Every organisation has human capital needs and talent management refers to the organisational planning done to meet the workforce needs. As part of it, HR undertakes activities such as talent acquisition, employee management, performance management, succession management, etc.


For example, organisations like Greenhouse Software are integrating IBM-AI capabilities through the IBM Watson Candidate Assistant, a suite of AI-powered tools that matches jobs to the candidates and vice-versa based on their personalities, skills and interest areas. Greenhouse collects candidate data through various funnels including social media.


For example, it would observe minute details such as whether an employee submitted their work sample through LinkedIn or Glassdoor. It maintains scorecards for all the employees based on its own analysis with zero human intervention. This helps the interviewers sort through the applications ahead of time and keep the talent funnel ready.


2. Recruitment


AI helps companies through the process of pre-hire assessments. While assessments are nothing new, in the era of AI, a company can predict which candidate will be a better hire in the future. Sample this, a candidate applies for a role in a company by entering his resume. An AI-powered system analyses the resume and compares it to the successful employees in the same role.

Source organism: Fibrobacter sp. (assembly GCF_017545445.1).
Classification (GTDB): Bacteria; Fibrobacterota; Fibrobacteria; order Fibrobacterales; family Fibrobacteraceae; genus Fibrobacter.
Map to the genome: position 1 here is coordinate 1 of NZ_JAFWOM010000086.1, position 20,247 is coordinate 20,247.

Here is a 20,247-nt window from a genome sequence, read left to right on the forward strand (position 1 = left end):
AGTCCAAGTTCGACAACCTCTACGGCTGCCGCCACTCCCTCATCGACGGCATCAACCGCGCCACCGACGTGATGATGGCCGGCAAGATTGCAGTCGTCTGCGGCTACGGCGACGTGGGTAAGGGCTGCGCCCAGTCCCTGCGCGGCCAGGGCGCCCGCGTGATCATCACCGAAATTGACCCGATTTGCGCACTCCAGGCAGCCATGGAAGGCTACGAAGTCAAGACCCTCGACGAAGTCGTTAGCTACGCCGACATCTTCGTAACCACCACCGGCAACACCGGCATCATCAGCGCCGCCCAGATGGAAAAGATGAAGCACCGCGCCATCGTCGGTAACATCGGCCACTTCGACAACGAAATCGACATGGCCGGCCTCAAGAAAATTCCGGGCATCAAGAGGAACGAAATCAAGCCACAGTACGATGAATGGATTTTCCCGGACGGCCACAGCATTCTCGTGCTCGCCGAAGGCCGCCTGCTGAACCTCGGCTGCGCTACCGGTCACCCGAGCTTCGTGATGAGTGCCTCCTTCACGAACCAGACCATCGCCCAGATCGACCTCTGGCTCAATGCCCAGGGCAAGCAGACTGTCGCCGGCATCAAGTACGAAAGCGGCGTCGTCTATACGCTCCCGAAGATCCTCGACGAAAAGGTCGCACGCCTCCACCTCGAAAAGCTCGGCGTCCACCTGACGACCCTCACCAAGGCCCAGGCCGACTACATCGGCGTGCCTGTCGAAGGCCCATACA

A chatbot reaches out to the candidate and asks some pre-screening questions. The candidate data is collected, and AI uses it to score the candidate and present the result to a recruiter.


The recruiter then decides whether to move forward to the interview stage or not. Such data cumulatively collected can be used along with employee performance and retention data to evaluate how well a candidate will perform on the job. In this way, AI capabilities minimise the scope of human bias and speed up the recruitment process.


3. Scheduling


Already, AI personal assistants like Amy Ingram are scheduling meetings, interviews and even ordering food. Amy is a human-like AI assistant who learns from observing employee preferences over time and then manages it in an automated manner for them. Similarly, AI based tools like zoom.ai allow employees to offload and automate regular tasks like look for a file and schedule meetings. By automating the repetitive and low value add tasks, employees can focus on more strategic work. It means the employees do not have to get involved in unproductive tasks that hamper employee productivity and waste organisational time. 


4. Onboarding Process